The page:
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Environmental Geology and Water Sciences

, Volume 8, Issue 4, pp 229–236 | Cite as

Water chemistry and sedimentological observations in littlefield lake, michigan: Implications for lacustrine marl deposition

  • Nina M. Duston
  • Robert M. Owen
  • Bruce H. Wilkinson
Article

Abstract

A combination of both water chemistry and sedimentological information was used to investigate the carbonate-producing mechanism in Littlefield Lake, a small lake located in Isabella County, central Michigan. Data on temperature, dissolved oxygen, pH, calcium carbonate (CaCO3) saturation, alkalinity, calcium, and magnesium were obtained on a monthly basis over a 13-month period, with each parameter determined at 1m intervals over a depth range of 20m. The loss of dissolved carbon dioxide (CO2) from warm surface waters during direct degassing, and to a lesser extent during photosynthetic uptake by lacustrine macrophytes and phytoplankton during the summer, results in massive precipitation of the low-magnesium calcite which predominates in all Littlefield Lake sedimentary facies However, despite the fact that carbonate precipitation in this rather typical temperate-region marl lake is directly related to, and may be driven by, seasonal variation in these physiochemical parameters, most calcite forms as encrustations around cyanophytic and chlorophytic macrophytes. Such relationships demonstrate that carbonate precipitation in marl lakes may result from complex interactions between both biochemical and physiochemical processes. As such, marl formation in this, and probably many other calcareous lake systems, can not be simply ascribed to one or the other of these two general mechanisms.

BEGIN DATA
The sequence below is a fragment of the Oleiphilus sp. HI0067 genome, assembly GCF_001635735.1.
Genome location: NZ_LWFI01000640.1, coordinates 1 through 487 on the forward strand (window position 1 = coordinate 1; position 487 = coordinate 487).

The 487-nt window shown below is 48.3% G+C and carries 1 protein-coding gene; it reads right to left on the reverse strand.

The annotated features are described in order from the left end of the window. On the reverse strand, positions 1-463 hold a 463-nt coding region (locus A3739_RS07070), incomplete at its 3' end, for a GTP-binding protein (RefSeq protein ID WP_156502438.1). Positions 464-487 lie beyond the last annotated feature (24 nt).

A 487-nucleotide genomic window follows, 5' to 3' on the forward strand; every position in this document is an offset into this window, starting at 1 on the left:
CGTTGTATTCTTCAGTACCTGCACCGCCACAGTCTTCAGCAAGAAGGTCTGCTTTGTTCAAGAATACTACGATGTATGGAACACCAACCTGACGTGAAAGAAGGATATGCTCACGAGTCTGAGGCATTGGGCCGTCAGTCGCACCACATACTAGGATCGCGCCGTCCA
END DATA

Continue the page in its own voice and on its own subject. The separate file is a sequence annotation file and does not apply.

Keywords

Lake Basin Carbonate Precipitation Oncoids Carbonate Saturation Meromictic Lake 
These keywords were added by machine and not by the authors. This process is experimental and the keywords may be updated as the learning algorithm improves.

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Copyright information

© Springer-Verlag New York Inc 1986

Authors and Affiliations

  • Nina M. Duston
    • 1
  • Robert M. Owen
    • 2
  • Bruce H. Wilkinson
    • 3
  1. 1.Department of Atmospheric and Oceanic ScienceThe University of MichiganAnn Arbor
  2. 2.Department of Atmospheric and Oceanic Science Department of Geologic SciencesThe University of MichiganAnn Arbor
  3. 3.Department of Geological SciencesThe University of MichiganAnn Arbor

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